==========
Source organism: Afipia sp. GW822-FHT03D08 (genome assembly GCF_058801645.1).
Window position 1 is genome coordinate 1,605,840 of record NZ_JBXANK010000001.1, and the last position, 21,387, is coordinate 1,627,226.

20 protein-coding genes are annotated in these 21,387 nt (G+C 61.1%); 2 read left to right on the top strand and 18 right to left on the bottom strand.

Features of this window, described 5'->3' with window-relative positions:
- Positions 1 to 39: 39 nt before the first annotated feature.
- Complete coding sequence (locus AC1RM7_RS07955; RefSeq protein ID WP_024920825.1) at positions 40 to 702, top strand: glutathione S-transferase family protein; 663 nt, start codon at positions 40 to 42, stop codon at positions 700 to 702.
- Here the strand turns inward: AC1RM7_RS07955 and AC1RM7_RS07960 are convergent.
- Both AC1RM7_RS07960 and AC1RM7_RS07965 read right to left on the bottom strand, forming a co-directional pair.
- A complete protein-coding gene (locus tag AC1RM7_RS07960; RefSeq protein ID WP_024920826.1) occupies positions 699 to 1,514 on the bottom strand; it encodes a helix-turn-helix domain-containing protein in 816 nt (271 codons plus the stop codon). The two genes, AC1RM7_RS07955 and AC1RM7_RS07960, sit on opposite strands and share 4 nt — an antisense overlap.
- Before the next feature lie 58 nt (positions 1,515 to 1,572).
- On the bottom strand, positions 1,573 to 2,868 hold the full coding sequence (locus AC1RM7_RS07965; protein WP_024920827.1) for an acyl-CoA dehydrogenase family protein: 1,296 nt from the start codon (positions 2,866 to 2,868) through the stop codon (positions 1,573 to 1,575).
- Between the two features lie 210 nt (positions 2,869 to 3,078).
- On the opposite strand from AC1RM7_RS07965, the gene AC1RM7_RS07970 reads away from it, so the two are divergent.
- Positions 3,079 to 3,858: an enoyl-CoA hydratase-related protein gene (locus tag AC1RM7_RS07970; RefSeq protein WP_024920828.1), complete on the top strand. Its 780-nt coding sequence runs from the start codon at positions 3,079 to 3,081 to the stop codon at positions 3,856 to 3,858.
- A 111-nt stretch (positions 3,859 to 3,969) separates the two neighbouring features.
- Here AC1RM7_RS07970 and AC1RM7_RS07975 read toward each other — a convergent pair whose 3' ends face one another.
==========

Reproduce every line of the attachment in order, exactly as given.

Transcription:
Source organism: Afipia sp. GW822-FHT03D08 (genome assembly GCF_058801645.1).
Window position 1 is genome coordinate 1,605,840 of record NZ_JBXANK010000001.1, and the last position, 21,387, is coordinate 1,627,226.

20 protein-coding genes are annotated in these 21,387 nt (G+C 61.1%); 2 read left to right on the top strand and 18 right to left on the bottom strand.

Features of this window, described 5'->3' with window-relative positions:
- Positions 1 to 39: 39 nt before the first annotated feature.
- Complete coding sequence (locus AC1RM7_RS07955; RefSeq protein ID WP_024920825.1) at positions 40 to 702, top strand: glutathione S-transferase family protein; 663 nt, start codon at positions 40 to 42, stop codon at positions 700 to 702.
- Here the strand turns inward: AC1RM7_RS07955 and AC1RM7_RS07960 are convergent.
- Both AC1RM7_RS07960 and AC1RM7_RS07965 read right to left on the bottom strand, forming a co-directional pair.
- A complete protein-coding gene (locus tag AC1RM7_RS07960; RefSeq protein ID WP_024920826.1) occupies positions 699 to 1,514 on the bottom strand; it encodes a helix-turn-helix domain-containing protein in 816 nt (271 codons plus the stop codon). The two genes, AC1RM7_RS07955 and AC1RM7_RS07960, sit on opposite strands and share 4 nt — an antisense overlap.
- Before the next feature lie 58 nt (positions 1,515 to 1,572).
- On the bottom strand, positions 1,573 to 2,868 hold the full coding sequence (locus AC1RM7_RS07965; protein WP_024920827.1) for an acyl-CoA dehydrogenase family protein: 1,296 nt from the start codon (positions 2,866 to 2,868) through the stop codon (positions 1,573 to 1,575).
- Between the two features lie 210 nt (positions 2,869 to 3,078).
- On the opposite strand from AC1RM7_RS07965, the gene AC1RM7_RS07970 reads away from it, so the two are divergent.
- Positions 3,079 to 3,858: an enoyl-CoA hydratase-related protein gene (locus tag AC1RM7_RS07970; RefSeq protein WP_024920828.1), complete on the top strand. Its 780-nt coding sequence runs from the start codon at positions 3,079 to 3,081 to the stop codon at positions 3,856 to 3,858.
- A 111-nt stretch (positions 3,859 to 3,969) separates the two neighbouring features.
- Here AC1RM7_RS07970 and AC1RM7_RS07975 read toward each other — a convergent pair whose 3' ends face one another.